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Can you advise on moving to a hybrid DNS?

Currently, all our LAN machines receive their IP address from our Fortigate 60D (each machine is either allocated an IP address from the Fortigate DHCP, or has a static IP address set in the Fortigate).
Our DNS records are currently managed from fortiddns.com.

Can I create a local DNS server, that will perform name-resolution for some of our LAN machines?

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  • is this an active directory environment?
    – SteamerJ
    Dec 10, 2018 at 21:21
  • No, @SteamerJ. Is active directory necessary?
    – boardrider
    Dec 10, 2018 at 22:13
  • It is not, but usually when you're connecting to computers via name that's in play. If you have all your computers using fqdn names with the same domain name then you can set up a small server locally that is authoritative for that domain. I would suggest not using the same domain that you have in fortindns.com. if, for example you have mydomain.com in fortindns then you could do a subdomain of that for your local dbs server such as workgroup.mydomain.com and each of your computers would be named like this: computer1.workgroup.mydomain.com
    – SteamerJ
    Dec 10, 2018 at 23:37
  • Thanks for the suggestions, @SteamerJ. Actually, our DHCP server uses .local as the domain in our LAN (e.g., server1.local), so, if it'd be possible, I'd continue to use *.local as the FQDN. None of our LAN machines are exposed across our firewall, so that shouldn't be a problem.
    – boardrider
    Dec 11, 2018 at 23:44

2 Answers 2

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That being said you can certainly can set up DNS internally for it to resolve the locals hosts. Each time you add a host you will want to make sure their DNS entry is added to the server if you don't have a way for them to register themselves (active directory usually takes care of this in a Windows environment). I would advise against using .local since it may cause you pain down the road and has been advised against using for local networks. In AD environments you typically see a company with a site MyCompany.com with a public DNS server for all things web. Internally you would create a subdomain for your DNS server like office.MyCompany.com which you wouldn't actually publish to your public DNS and it would be valid internally only. Your hosts would end up looking like computer1.office.mycompany.com and since your internal DNS server only knows to serve the office subdomain it would look externally to resolve anything else. This is the more proper way to do it. If you wanted to keep some reference to .local you could use local.mycompany.com. for your resolvers you would set the hostname to just be computer1 and have it search your configured DNS server for local.mycompany.com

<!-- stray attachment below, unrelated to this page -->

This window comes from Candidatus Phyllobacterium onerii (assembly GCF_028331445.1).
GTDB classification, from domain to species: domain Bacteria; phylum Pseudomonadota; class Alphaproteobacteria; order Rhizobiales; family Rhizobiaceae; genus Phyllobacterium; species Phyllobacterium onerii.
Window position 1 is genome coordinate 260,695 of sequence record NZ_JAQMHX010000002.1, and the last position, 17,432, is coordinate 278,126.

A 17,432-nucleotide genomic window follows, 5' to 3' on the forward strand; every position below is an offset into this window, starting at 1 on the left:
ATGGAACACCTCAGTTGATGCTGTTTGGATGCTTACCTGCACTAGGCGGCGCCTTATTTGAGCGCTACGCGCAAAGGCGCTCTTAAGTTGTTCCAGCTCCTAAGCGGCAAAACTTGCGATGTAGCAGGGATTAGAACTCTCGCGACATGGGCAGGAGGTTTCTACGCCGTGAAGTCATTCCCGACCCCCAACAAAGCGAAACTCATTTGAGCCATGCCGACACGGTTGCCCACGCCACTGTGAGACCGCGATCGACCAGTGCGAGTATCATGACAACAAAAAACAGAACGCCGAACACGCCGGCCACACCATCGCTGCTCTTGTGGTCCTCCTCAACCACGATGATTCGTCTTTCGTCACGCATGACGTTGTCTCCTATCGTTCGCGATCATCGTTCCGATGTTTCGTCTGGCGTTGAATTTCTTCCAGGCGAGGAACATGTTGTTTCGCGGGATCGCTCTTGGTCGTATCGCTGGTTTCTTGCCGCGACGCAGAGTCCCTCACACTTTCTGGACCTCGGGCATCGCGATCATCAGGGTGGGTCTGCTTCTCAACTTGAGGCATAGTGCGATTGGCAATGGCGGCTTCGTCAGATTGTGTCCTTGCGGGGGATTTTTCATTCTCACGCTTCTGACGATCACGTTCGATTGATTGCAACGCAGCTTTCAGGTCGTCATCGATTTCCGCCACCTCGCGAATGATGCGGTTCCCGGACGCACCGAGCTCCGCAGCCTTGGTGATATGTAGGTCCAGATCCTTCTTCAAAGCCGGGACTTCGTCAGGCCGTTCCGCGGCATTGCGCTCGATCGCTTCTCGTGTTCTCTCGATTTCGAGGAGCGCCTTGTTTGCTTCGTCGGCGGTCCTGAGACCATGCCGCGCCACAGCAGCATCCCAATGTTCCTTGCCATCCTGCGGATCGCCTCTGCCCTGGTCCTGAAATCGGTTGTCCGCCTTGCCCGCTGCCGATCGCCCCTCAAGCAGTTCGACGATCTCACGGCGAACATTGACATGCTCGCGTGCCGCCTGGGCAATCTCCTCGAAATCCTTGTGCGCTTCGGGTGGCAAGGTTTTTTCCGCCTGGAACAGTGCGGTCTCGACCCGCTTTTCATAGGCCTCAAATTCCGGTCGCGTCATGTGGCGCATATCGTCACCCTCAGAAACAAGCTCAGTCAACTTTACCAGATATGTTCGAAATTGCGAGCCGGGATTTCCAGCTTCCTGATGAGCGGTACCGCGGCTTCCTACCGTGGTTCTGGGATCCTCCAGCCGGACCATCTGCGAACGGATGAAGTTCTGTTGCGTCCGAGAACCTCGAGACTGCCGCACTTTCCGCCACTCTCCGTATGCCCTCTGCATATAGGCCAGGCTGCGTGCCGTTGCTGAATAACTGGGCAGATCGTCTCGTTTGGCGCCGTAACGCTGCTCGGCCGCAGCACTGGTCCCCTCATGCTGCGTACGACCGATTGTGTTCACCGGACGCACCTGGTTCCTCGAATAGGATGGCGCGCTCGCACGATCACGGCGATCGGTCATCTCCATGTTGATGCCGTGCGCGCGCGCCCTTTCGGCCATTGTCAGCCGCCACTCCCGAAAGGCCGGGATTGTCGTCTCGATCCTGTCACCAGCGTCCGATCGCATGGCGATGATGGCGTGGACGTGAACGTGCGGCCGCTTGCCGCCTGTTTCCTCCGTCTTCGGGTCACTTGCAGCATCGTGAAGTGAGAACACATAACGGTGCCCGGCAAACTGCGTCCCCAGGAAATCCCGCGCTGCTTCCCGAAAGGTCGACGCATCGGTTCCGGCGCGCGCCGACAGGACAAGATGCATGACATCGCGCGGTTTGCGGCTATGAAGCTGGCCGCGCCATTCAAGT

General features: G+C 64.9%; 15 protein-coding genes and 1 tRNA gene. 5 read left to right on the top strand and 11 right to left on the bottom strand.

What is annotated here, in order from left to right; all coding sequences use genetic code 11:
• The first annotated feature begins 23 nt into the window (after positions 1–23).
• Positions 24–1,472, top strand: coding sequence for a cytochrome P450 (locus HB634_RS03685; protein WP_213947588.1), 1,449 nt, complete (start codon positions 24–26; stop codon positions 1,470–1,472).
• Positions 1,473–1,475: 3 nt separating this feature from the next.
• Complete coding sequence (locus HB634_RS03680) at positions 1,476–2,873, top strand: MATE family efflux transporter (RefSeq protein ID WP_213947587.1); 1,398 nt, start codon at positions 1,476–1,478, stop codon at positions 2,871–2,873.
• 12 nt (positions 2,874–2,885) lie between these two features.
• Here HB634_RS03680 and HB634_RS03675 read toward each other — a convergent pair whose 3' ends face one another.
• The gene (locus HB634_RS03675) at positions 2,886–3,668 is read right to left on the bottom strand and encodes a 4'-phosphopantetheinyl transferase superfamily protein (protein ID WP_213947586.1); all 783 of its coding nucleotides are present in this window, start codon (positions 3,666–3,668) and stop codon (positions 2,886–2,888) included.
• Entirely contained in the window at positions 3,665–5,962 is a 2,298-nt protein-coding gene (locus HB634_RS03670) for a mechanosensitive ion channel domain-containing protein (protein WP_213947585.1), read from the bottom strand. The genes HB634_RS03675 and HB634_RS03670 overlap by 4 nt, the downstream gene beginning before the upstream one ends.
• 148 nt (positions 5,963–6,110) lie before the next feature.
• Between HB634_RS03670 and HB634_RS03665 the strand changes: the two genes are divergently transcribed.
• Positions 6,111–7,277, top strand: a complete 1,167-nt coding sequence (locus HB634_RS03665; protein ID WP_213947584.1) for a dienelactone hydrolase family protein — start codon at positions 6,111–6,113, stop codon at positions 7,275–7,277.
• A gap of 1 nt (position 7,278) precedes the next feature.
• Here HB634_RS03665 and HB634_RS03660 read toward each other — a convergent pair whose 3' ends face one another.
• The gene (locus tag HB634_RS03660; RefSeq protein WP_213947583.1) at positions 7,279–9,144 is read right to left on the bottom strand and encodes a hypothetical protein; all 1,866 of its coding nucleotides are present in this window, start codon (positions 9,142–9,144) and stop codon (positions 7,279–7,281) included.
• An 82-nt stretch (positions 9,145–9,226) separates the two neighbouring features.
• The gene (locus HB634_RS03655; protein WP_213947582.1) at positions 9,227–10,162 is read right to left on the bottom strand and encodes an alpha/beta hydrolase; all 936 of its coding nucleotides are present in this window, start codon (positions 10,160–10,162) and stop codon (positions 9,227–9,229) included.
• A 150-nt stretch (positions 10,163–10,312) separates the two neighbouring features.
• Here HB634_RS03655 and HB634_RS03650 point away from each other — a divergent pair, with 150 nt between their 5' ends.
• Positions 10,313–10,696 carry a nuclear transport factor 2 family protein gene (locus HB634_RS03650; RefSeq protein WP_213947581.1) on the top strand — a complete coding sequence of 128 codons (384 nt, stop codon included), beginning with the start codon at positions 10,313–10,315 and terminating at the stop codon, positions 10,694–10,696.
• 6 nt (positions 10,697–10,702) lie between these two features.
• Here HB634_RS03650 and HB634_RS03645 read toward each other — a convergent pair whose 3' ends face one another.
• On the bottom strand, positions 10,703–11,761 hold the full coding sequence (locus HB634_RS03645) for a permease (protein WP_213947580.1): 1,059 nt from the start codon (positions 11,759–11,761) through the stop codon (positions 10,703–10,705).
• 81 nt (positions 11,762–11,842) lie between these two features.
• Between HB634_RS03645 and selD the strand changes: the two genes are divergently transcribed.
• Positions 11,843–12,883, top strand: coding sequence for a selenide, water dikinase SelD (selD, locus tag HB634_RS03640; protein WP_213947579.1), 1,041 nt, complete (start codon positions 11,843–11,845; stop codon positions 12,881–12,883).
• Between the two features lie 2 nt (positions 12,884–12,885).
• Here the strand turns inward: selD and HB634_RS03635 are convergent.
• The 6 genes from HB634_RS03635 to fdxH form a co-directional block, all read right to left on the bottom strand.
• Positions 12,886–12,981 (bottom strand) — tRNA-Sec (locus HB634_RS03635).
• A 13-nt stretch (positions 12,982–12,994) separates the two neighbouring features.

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Its not exactly clear what you are trying to achive. I think you mean that you have some hosts which are provisioned via DHCP which is linked to a DNS server, thereafter it gets a bit confused.

Do you also have hosts considered to be in the same zone but which are not provisioned with DHCP which you want to add to the DNS zone?

If this is the case, and the other hosts are on the same subnet then the simplest option is to add static mappings in the DHCP server for these hosts

If the other hosts are on different subnets, then it's possible this configuration won't work and/or won't solve the problem - my first guess at a solutionn would be to use DNSmasq which can acts as a DNS forwarder proxy but can override specific records

Are all the the hosts in scope provisioned via DHCP but the linked DNS server is outwith your current DNS resolver provision?

Simply define the zone and DNS server to your existing DNS forwarder service

if it'd be possible, I'd continue to use *.local as the FQDN

It's probably possible but not advisable. This is the best time to change it.

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